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    Caring for someone with stage 4 squamous cell carcinoma involves supporting them both physically and emotionally. Diagnosis and treatment are especially difficult times during which your loved one will need your support, especially if more intensive treatment is required. After treatment, ensure they see their doctor for regular follow-up appointments. Encourage them to check their skin frequently and to protect their skin from the sun. Remember that being diagnosed with stage 4 squamous cell carcinoma can cause a lot of emotional stress, so support them as much as possible as they cope with the disease's emotional challenges.

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    Treatment options for stage 4 squamous cell carcinoma may vary depending on the size of the tumor and how far it's spread. Doctors will often start by trying to surgically remove the tumor. One effective method is a procedure called Mohs surgery, which involves cutting out the tumor layer by layer and testing each layer for cancer. This procedure is good for larger tumors or those on areas of thin, sensitive skin because it helps preserve as much tissue as possible. Another common method is simple excision, which involves surgically removing the tumor and a small amount of surrounding tissue. Sometimes, doctors may remove the squamous cell carcinoma using curettage and electrodessication, which involves scraping off the top layers of skin and then burning the base of the tumor with an electric needle. If the cancer has spread, treatment will be more intensive. Doctors may recommend radiation therapy, chemotherapy, and, in some cases, surgical removal of the lymph nodes. Talk to your doctor about finding the best treatment option for you.

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    Managing your stage 4 squamous cell carcinoma on a daily basis begins with treatment. Since stage 4 squamous cell carcinoma has spread throughout the body, treatment may be more intensive and more physically and emotionally draining. Because of this, it's important to take advantage of resources like counseling, support groups, and friends and family. Once you've been treated, you should check in with your doctor regularly to make sure the cancer hasn't come back or spread, especially within the first year following treatment. It's also very important to continue checking your own skin frequently, particularly in the area where the tumor originally occurred. Protect your skin from the sun with sunscreen and long-sleeved clothing. Taking care of your overall health is important for managing stage 4 squamous cell carcinoma, so eat a balanced diet and don't smoke.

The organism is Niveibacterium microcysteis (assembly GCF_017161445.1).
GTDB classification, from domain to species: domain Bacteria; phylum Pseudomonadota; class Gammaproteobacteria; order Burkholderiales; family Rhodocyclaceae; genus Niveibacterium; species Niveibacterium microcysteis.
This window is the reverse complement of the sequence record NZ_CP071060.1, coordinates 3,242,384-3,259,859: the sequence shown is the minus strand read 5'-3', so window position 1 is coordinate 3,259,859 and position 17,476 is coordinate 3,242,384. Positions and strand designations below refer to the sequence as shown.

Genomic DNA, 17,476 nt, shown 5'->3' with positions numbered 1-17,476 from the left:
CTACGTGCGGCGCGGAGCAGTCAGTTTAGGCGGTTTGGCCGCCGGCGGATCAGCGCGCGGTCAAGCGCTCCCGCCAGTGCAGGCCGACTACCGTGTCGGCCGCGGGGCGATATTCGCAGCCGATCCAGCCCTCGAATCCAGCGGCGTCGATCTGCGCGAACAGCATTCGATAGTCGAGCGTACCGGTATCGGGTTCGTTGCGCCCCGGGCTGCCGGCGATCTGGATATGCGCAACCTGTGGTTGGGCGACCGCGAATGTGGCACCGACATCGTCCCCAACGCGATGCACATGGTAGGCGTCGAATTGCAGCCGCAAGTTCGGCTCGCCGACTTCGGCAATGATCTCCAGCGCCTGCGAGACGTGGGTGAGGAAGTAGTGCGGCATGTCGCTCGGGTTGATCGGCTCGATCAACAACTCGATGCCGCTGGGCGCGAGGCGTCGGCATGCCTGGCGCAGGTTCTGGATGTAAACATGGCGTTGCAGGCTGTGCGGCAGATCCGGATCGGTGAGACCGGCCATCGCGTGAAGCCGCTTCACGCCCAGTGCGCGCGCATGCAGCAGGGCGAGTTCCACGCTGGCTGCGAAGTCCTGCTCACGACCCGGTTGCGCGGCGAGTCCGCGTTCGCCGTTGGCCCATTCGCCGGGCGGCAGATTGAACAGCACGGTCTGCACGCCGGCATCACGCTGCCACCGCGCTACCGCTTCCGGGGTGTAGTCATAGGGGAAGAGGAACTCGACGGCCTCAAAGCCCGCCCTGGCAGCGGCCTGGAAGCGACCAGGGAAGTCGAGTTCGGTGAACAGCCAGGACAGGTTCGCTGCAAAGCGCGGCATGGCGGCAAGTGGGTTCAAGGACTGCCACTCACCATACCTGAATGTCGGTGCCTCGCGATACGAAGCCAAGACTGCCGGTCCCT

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    Symptoms of stage 4 squamous cell carcinoma usually begin with some kind of skin lesion or growth. Often, the tumors of squamous cell carcinoma look like a scaly red patch of skin that won't heal. These tumors are often crusty and raised, and they may cause sores or ulcers that last for several weeks. At stage 4, these tumors may be large, both in diameter and in depth. Stage 4 squamous cell carcinoma most commonly develops on areas of skin that are exposed to the sun (such as the face, neck, and arms) but can develop almost anywhere, including the mouth and anus. Lesions are also more likely to develop on skin that's already been damaged, either by a scar or by a chronic skin infection or ulcer.

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    Squamous cell carcinoma at any stage, including stage 4, very rarely affects children. The average age when people are first diagnosed with the condition is 66 years old. In general, younger people are starting to be affected by squamous cell carcinoma much more frequently. However, it's still quite rare for children to develop this condition because it's often caused by a lifetime of exposure to ultraviolet radiation.